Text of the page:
Halal cosmetics, Barbie for boys, real life meets fake Instagram.
–Mattress company Casper is testing the limits of its “one for all” approach, according to the New York Times.
–Vice profiles Ladybeard, a new magazine that pitches itself as an “inversion of a women’s glossy.”
–Business of Fashion looks at the market for halal cosmetics, which is set to double to $45 billion by 2020.
–Sephora’s newest Paris outpost is a “smaller and innovative store format integrating online sales,” writes WWD.
–A new mental health app wants to help you express your feelings through electronic music. Via It’s Nice That.
–Mattel “busts gender stereotypes” in a collaboration with Moschino, creating its first-ever Barbie ad to feature a boy. Via Dazed.
–“Is there a plus-size opportunity in men’s fashion?” Business of Fashion investigates.
–Weary of online image maintenance, teenagers are creating private “Finstagram” accounts to share more authentic versions of their lives, writes the New York Times.
–Social commerce is the “third phase” of retail’s digital evolution, says the Financial Times.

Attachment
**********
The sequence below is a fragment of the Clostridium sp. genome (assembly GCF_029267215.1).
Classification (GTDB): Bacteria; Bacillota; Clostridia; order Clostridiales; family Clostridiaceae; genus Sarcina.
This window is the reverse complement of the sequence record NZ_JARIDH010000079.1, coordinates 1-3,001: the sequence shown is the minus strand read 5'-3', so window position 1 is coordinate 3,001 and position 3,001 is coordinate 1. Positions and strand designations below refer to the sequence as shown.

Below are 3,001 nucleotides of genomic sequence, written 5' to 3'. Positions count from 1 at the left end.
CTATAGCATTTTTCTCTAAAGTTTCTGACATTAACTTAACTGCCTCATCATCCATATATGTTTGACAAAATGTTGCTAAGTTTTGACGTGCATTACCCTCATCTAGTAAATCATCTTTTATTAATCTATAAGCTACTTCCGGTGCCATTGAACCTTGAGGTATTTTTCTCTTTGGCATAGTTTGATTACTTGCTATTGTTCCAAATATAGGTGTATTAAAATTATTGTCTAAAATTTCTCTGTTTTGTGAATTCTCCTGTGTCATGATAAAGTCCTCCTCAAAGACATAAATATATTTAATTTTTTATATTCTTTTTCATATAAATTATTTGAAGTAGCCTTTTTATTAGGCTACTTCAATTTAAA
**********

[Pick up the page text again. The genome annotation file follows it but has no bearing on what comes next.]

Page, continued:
–Ikea’s new external innovation lab, Space10, is hosting an exhibition of prototype products in Copenhagen. Via Booooooom.
–Innovations in prosthetics are replicating the sensation of touch, writes Time.
–The word of the year is ?, according to Oxford Dictionaries, which says the pictograph “best reflected the ethos, mood, and preoccupations of 2015.”
–Brands beware: don’t slap “protein” on a product without backing up those claims. The Washington Post shows the consequences for General Mills.
–A new probiotic helps the body absorb iron, rather than simply adding more as conventional supplements do. Nutra Ingredients says this marks a “new approach” in the burgeoning probiotics market.
–Who is the whiskey woman, and why is it time to “retire” her? Punch explores this, shedding light on women and drinking.
–The Financial Times explores the current moment of reckoning for a “bloated” US food and beverage sector.
–Long-acting birth control methods are surging in popularity as women reject the pill, says the New York Times.